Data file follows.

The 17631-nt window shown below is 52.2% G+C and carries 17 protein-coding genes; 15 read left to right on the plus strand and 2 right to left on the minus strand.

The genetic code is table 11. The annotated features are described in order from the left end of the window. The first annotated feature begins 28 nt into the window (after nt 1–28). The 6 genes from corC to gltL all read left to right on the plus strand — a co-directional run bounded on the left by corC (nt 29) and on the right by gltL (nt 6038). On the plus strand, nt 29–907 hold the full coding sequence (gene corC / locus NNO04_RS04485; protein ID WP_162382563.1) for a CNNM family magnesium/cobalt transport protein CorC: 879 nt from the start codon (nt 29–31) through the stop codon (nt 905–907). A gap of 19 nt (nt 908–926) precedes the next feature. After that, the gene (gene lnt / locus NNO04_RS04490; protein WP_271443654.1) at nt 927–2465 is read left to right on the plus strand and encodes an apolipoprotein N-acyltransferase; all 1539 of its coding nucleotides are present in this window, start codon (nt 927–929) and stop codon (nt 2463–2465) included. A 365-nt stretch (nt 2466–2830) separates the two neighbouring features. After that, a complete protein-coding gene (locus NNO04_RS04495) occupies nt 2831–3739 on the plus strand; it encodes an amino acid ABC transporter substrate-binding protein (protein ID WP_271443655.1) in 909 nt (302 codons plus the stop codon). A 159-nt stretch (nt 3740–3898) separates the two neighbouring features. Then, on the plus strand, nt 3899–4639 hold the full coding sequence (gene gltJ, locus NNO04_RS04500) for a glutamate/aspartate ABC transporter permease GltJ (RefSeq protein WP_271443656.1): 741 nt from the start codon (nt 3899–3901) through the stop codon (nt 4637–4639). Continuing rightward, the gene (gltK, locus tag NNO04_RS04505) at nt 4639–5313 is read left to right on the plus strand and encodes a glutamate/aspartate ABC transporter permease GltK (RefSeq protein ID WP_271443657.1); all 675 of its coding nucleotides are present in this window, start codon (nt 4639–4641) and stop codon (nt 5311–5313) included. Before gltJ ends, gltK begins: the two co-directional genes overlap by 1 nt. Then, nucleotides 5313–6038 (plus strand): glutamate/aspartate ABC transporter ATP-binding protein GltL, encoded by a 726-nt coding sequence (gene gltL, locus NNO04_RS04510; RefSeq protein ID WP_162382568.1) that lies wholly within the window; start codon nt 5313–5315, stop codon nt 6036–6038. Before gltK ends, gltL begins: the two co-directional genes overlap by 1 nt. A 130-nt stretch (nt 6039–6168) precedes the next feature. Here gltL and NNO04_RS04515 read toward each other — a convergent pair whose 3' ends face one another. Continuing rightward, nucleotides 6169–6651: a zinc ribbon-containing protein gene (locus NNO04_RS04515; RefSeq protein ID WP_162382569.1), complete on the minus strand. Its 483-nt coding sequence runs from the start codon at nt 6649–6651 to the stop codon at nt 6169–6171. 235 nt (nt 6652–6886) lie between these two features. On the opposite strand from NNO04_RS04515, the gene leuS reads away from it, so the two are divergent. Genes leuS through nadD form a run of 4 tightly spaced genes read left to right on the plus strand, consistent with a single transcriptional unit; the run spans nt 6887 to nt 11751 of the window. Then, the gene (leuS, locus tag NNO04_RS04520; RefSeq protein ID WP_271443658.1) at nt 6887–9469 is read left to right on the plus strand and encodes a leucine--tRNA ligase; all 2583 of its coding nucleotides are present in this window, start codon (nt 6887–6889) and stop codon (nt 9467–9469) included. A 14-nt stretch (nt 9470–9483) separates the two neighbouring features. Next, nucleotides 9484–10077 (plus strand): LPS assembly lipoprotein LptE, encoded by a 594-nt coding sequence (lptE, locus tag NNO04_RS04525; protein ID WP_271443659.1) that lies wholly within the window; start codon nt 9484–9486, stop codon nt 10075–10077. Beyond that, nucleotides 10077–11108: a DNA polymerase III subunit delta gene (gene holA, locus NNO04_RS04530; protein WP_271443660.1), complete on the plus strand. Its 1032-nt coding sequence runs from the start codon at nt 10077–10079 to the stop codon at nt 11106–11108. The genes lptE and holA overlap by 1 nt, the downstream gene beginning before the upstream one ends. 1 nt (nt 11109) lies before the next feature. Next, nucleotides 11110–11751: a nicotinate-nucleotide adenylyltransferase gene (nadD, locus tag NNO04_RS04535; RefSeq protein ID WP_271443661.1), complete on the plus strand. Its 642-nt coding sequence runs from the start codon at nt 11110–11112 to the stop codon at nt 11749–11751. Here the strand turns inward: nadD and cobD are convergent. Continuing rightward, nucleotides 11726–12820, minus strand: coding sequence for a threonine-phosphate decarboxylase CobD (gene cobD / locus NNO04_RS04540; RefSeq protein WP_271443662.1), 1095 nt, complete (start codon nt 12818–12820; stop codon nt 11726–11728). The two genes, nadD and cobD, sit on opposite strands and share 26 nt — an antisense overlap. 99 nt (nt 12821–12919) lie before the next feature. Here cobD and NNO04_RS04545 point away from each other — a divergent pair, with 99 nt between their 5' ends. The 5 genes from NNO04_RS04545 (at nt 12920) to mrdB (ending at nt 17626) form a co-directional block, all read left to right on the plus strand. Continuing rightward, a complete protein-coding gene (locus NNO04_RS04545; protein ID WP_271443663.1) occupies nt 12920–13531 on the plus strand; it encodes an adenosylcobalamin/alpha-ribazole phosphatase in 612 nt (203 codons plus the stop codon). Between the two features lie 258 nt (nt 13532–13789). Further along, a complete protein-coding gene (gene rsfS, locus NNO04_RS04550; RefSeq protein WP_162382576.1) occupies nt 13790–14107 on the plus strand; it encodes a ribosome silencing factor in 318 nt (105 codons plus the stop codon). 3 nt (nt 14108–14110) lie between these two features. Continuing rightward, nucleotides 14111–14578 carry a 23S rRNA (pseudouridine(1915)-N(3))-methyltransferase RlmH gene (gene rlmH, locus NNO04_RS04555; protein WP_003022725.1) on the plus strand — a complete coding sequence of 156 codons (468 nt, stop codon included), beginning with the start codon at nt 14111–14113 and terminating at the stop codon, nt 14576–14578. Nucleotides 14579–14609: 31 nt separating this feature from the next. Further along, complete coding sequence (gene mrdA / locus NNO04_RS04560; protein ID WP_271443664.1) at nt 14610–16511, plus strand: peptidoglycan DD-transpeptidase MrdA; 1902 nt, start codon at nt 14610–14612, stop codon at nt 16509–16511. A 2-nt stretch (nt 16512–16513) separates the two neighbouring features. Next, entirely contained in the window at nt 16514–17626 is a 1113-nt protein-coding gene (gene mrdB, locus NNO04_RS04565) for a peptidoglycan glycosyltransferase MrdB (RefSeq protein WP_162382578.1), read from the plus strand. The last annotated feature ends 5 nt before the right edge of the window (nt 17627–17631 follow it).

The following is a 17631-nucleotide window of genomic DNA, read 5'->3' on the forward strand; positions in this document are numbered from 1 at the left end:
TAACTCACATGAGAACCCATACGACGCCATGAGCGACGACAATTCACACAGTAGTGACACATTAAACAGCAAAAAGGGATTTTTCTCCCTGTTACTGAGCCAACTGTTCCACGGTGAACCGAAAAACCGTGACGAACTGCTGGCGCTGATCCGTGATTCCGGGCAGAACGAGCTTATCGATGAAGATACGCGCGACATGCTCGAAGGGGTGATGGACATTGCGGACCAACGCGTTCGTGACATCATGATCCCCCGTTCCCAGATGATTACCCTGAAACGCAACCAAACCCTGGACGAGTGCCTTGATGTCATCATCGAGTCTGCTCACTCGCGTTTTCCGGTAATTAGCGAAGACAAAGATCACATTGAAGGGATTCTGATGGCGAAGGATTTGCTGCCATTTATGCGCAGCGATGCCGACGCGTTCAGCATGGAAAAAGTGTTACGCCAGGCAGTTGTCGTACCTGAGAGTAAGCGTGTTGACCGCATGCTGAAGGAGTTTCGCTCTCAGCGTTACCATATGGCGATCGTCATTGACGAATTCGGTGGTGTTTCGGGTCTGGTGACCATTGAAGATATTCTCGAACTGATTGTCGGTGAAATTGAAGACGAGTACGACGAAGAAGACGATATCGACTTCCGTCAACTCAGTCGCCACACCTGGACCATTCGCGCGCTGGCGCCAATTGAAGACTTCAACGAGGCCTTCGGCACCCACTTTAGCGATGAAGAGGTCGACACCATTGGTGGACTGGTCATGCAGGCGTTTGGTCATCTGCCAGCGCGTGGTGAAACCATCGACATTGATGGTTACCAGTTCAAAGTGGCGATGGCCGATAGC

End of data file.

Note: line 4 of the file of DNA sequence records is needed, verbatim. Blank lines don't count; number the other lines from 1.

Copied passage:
TAACTCACATGAGAACCCATACGACGCCATGAGCGACGACAATTCACACAGTAGTGACACATTAAACAGCAAAAAGGGATTTTTCTCCCTGTTACTGAGCCAACTGTTCCACGGTGAACCGAAAAACCGTGACGAACTGCTGGCGCTGATCCGTGATTCCGGGCAGAACGAGCTTATCGATGAAGATACGCGCGACATGCTCGAAGGGGTGATGGACATTGCGGACCAACGCGTTCGTGACATCATGATCCCCCGTTCCCAGATGATTACCCTGAAACGCAACCAAACCCTGGACGAGTGCCTTGATGTCATCATCGAGTCTGCTCACTCGCGTTTTCCGGTAATTAGCGAAGACAAAGATCACATTGAAGGGATTCTGATGGCGAAGGATTTGCTGCCATTTATGCGCAGCGATGCCGACGCGTTCAGCATGGAAAAAGTGTTACGCCAGGCAGTTGTCGTACCTGAGAGTAAGCGTGTTGACCGCATGCTGAAGGAGTTTCGCTCTCAGCGTTACCATATGGCGATCGTCATTGACGAATTCGGTGGTGTTTCGGGTCTGGTGACCATTGAAGATATTCTCGAACTGATTGTCGGTGAAATTGAAGACGAGTACGACGAAGAAGACGATATCGACTTCCGTCAACTCAGTCGCCACACCTGGACCATTCGCGCGCTGGCGCCAATTGAAGACTTCAACGAGGCCTTCGGCACCCACTTTAGCGATGAAGAGGTCGACACCATTGGTGGACTGGTCATGCAGGCGTTTGGTCATCTGCCAGCGCGTGGTGAAACCATCGACATTGATGGTTACCAGTTCAAAGTGGCGATGGCCGATAGC